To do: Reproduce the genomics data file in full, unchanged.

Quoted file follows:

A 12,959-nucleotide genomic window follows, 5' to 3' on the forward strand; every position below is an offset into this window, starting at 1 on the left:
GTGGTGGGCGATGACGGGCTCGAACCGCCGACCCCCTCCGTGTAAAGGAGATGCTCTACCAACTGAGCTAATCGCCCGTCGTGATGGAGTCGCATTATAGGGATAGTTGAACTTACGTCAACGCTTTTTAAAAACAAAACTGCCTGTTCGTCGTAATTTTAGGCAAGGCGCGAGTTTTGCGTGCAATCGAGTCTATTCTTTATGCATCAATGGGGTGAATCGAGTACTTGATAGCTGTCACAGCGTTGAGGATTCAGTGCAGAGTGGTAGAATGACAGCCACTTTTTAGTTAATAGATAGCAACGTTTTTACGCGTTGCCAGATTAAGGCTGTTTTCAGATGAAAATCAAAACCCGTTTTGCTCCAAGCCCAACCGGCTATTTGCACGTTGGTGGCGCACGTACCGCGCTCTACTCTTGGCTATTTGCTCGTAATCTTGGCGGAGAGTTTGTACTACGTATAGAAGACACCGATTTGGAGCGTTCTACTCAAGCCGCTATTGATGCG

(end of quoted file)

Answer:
A 12,959-nucleotide genomic window follows, 5' to 3' on the forward strand; every position below is an offset into this window, starting at 1 on the left:
GTGGTGGGCGATGACGGGCTCGAACCGCCGACCCCCTCCGTGTAAAGGAGATGCTCTACCAACTGAGCTAATCGCCCGTCGTGATGGAGTCGCATTATAGGGATAGTTGAACTTACGTCAACGCTTTTTAAAAACAAAACTGCCTGTTCGTCGTAATTTTAGGCAAGGCGCGAGTTTTGCGTGCAATCGAGTCTATTCTTTATGCATCAATGGGGTGAATCGAGTACTTGATAGCTGTCACAGCGTTGAGGATTCAGTGCAGAGTGGTAGAATGACAGCCACTTTTTAGTTAATAGATAGCAACGTTTTTACGCGTTGCCAGATTAAGGCTGTTTTCAGATGAAAATCAAAACCCGTTTTGCTCCAAGCCCAACCGGCTATTTGCACGTTGGTGGCGCACGTACCGCGCTCTACTCTTGGCTATTTGCTCGTAATCTTGGCGGAGAGTTTGTACTACGTATAGAAGACACCGATTTGGAGCGTTCTACTCAAGCCGCTATTGATGCG